Do you want your company to be successful and your employees fulfilled? If so, be clear and concise about what concern you are serving.
Here's a great example from Conscious Capitalism by John Mackey and Raj Sisodia. It illustrates creating meaning and communication before tasks and doing--to energize the staff, the brand and company performance at Pedigree dog food company:
Despite spending more than $178 million on advertising and promotion in 2004 and being the leading global dog food brand, Pedigree ... experienced loss of market share, a squeeze on margins, strained retailer relations, lackluster customer loyalty, and undifferentiated product offerings...
After considerable soul searching, the company realized that all it really did was "put wet food in tins and dry food in bags to make a profit." This uninspiring look in the mirror led to the questions "What is our purpose?" and "Why do we do what we do?" ...
The company embraced the idea of becoming "the dog-loving company." It articulated its newly discovered purpose "We're for dogs" in a manifesto, appropriately titled Dogma:
We're for dogs.
Some people are for whales.
Some are for the trees...
We're for dogs.
The big ones and the little ones.
The guardians and the comedians.
The pure breeds and the mutts.
We're for walks, runs and romps.
Digging, scratching, sniffing and fetching.
We're for dog parks, dog doors and dog days.
If there were an international holiday for dogs on which all dogs were universally recognized for the quality of their contribution to our lives, we'd be for that too.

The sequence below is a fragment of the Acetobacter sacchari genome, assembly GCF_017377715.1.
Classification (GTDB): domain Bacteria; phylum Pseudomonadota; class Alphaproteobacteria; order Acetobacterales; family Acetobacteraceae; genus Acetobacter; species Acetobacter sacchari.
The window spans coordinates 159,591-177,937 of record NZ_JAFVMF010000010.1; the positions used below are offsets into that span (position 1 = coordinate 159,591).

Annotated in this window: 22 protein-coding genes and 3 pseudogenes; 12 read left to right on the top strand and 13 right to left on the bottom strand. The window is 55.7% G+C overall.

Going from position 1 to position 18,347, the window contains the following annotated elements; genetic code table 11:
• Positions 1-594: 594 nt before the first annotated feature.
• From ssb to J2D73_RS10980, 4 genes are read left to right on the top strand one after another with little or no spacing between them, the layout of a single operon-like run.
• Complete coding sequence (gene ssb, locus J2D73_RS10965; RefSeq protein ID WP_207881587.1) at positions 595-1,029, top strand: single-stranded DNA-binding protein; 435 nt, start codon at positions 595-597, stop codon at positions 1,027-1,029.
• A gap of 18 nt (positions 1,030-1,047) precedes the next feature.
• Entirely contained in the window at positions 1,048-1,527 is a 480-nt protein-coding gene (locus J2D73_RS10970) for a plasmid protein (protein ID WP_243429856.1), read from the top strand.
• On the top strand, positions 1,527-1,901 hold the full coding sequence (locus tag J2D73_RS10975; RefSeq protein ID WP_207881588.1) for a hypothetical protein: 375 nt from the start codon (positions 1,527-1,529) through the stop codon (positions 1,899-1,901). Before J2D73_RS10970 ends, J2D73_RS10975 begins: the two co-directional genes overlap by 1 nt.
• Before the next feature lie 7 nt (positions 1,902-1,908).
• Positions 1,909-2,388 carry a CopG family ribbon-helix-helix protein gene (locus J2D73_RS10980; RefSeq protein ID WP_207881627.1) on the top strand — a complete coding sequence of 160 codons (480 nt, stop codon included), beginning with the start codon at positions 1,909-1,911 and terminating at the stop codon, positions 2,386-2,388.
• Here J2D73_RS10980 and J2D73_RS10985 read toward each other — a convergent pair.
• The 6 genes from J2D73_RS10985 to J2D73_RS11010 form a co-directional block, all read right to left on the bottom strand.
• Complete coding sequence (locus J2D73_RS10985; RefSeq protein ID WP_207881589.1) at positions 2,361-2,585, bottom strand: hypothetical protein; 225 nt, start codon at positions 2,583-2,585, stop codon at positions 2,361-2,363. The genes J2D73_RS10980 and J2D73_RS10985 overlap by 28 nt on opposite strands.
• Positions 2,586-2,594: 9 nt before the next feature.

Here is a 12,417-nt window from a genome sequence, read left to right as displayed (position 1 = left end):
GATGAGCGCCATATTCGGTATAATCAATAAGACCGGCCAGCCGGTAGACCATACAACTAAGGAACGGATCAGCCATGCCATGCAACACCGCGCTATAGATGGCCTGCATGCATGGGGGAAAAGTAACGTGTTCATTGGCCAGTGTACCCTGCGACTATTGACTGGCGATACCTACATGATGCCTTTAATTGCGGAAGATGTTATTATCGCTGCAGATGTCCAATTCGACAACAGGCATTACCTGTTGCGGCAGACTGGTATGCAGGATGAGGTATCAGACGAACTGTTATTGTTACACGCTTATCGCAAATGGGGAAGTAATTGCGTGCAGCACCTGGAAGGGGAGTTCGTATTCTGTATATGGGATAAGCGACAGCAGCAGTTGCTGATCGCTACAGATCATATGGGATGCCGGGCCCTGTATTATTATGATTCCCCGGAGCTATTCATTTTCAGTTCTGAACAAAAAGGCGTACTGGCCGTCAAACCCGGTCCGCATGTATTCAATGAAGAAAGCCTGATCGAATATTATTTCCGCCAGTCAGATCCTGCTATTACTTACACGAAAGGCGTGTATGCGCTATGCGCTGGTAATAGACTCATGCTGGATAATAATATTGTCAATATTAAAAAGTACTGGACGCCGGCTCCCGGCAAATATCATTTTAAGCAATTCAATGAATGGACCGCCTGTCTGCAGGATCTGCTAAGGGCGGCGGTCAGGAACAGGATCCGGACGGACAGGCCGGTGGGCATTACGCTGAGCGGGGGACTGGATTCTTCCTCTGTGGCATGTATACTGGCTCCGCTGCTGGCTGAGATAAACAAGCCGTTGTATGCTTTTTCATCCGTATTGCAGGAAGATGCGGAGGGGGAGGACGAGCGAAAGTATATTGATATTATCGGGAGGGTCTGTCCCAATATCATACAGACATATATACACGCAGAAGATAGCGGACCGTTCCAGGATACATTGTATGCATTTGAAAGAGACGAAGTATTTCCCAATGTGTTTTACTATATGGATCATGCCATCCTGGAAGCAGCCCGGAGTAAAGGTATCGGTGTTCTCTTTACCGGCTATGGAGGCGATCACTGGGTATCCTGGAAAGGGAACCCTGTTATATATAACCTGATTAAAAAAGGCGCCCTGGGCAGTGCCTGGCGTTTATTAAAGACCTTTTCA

Because we're for dogs.
This manifesto became the centerpiece of a bold new advertising campaign. The company shifted from product advertising to philosophy-based advertising, spending less but having a much greater impact. Importantly, Pedigree carried the idea all the way through the business, putting dogs and dog welfare front and center of every business activity. On every team member's business card is a picture of his or her dog. This helps forge a connection with other dog lovers, including dog food buyers at retailers. [There are several more example of how this was infused into the practices and activities of the company.]
The new approach took root slowly, but within a couple of years, the company was reaping tremendous benefits, in terms of both strong brand health and stellar financial results. Team member morale and engagement soard. The company had its best year ever.
What customer concern do you serve? What is the purpose of your company? These are critical questions to address. If the answers to these questions are not clear in your organization, actions and activities of your employees will not have meaning, alignment or coordination.